Cyberbullying: What You Need to Know

Family Law

Cyberbullying is a serious issue that has the potential to impact peoples’ lives for a very long time, if not forever. Cyberbullying is especially harmful when family members are involved. It is not uncommon for couples who go through a divorce to experience a form of cyberbullying at some point.

What is Cyberbullying?

According to the U.S. government website,, “Cyberbullying is bullying that takes place over digital devices like cell phones, computers, and tablets. Cyberbullying can occur through SMS, Text, and apps, or online in social media, forums, or gaming where people can view, participate in, or share content. Cyberbullying includes sending, posting, or sharing negative, harmful, false, or mean content about someone else.”

Cyberbullying contains the following standout characteristics since it is quite different from other forms of bullying:

  • Persistent: Technology provides the capability of being connected to everyone on Earth at all times. This can make it difficult for you to find relief if you are being consistently harassed online.

  • Permanent: If the information online is not reported or removed, it will likely be permanently and publicly available. A derogatory digital reputation can pose problems for the bully and those who are bullied.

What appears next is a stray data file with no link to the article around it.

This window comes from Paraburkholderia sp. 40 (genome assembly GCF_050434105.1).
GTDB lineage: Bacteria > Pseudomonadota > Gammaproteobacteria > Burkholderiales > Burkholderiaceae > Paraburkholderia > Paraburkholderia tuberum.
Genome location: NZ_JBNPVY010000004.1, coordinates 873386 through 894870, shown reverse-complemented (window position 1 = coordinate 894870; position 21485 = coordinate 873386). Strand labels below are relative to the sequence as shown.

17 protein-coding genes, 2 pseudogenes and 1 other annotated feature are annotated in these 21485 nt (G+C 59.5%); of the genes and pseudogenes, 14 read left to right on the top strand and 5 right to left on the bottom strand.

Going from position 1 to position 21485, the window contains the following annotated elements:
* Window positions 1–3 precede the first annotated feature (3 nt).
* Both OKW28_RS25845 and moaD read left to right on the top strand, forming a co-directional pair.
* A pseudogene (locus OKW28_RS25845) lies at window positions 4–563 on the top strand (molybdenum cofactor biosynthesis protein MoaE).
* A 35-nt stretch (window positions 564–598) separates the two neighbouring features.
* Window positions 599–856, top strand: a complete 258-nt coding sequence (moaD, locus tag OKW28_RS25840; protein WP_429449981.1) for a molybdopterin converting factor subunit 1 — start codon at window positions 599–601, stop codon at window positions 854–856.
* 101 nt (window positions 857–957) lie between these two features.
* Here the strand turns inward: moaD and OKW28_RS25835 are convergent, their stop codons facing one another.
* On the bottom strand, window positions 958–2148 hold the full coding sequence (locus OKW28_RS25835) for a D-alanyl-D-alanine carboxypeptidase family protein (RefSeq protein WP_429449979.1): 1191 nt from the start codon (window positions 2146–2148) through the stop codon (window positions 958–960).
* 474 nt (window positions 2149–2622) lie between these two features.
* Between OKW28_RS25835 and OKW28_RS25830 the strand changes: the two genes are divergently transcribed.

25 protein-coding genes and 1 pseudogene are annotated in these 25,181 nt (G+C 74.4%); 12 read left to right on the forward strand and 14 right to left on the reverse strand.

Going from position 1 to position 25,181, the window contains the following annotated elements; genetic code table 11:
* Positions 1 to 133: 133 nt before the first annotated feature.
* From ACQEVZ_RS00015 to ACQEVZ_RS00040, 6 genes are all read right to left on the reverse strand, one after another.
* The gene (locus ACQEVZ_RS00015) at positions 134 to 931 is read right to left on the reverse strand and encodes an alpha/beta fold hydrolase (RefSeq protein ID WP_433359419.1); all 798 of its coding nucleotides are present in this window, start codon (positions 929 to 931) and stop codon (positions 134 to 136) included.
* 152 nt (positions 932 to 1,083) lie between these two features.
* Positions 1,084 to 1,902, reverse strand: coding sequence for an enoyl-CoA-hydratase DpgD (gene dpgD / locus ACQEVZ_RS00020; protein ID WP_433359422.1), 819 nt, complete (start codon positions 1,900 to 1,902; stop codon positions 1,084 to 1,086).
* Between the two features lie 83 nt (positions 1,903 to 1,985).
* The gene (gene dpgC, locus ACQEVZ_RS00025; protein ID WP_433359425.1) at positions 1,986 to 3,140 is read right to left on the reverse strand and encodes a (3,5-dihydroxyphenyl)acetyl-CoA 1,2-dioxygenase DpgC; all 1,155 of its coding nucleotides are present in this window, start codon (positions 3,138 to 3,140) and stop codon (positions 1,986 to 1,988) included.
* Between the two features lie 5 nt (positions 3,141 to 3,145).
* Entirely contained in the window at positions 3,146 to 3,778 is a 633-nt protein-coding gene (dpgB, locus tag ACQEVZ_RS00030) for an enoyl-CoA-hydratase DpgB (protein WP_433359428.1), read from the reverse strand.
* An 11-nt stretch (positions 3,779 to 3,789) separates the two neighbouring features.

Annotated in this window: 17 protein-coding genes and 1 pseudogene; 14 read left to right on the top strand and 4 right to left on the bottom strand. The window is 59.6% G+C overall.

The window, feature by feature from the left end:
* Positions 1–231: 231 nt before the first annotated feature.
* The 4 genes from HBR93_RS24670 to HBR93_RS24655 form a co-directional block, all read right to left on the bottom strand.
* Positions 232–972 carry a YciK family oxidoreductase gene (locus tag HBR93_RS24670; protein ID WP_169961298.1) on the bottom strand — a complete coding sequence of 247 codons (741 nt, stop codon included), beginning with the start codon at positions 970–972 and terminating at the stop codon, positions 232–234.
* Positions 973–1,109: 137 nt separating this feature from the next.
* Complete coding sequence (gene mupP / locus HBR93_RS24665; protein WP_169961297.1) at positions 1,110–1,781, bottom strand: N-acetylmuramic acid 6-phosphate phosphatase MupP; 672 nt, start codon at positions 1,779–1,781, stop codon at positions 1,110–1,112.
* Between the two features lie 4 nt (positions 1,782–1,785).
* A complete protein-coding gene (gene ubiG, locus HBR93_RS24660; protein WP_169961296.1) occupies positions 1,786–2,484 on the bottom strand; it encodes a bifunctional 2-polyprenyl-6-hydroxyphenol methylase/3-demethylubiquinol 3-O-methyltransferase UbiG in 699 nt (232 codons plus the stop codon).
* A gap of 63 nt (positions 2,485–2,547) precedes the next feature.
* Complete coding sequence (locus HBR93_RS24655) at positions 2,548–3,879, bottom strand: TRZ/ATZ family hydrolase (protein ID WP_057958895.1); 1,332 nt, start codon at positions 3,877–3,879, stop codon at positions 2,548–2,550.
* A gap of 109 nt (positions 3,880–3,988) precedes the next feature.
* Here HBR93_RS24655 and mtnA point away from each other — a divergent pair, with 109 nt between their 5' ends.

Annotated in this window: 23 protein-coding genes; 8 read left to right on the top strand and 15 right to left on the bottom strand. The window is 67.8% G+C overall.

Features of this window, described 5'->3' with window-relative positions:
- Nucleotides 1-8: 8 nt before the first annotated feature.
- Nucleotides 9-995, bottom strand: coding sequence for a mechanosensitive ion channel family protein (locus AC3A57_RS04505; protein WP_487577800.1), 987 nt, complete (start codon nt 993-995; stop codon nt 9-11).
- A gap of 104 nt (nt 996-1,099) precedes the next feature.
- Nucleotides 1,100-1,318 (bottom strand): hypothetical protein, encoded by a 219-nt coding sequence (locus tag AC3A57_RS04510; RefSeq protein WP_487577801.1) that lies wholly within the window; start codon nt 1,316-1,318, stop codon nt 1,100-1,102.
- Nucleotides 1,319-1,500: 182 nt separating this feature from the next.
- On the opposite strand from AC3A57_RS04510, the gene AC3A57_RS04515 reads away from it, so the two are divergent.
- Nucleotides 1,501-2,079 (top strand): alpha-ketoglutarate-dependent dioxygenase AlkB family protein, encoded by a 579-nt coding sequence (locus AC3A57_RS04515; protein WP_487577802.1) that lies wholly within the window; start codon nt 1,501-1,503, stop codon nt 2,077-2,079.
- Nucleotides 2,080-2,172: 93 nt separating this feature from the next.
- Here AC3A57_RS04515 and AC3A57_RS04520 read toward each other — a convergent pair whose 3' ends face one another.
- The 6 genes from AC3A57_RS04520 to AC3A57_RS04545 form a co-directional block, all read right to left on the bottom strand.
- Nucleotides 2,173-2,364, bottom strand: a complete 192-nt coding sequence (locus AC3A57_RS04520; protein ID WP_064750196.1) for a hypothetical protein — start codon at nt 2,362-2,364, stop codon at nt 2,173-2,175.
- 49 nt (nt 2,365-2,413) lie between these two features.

• Hard to Notice: Since others won’t likely be aware of the cyberbullying you endure, it is more difficult to identify.

What Can I Do If My Ex is Cyberbullying Me?

If you experience cyberbullying before, during, or after your divorce, the following tips can help:

  • Keep all relevant evidence. Take screenshots of comments in case they are deleted. Retain everything negative that comes your way.

  • Contact the platform where the bullying occurs. If you are being bullied on Facebook, make a report with Facebook to alert them of what’s happening. If you receive bullying phone calls or texts, contact your cell phone provider.

  • Do not retaliate. Although it may be difficult not to snap back, the consequences of retaliation could be harsh. You don’t want to provide any reason for anyone to believe that you have contributed to the issue.

  • If you fear for your safety, contact law enforcement. The police will look into any threats that have been made against you. Your evidence will help with the investigation.

If you have experienced cyberbullying or another cybersecurity issue of any form by your spouse before, during, or after your divorce, you may be entitled to compensation. The experienced attorneys at Wisselman, Harounian & Associates are highly skilled in this area of the law and have helped many others just like you. Don’t hesitate to contact our firm with your case right away.

Contact Wisselman, Harounian & Associates online or call (516) 773-8300 today to speak with an attorney about your case.

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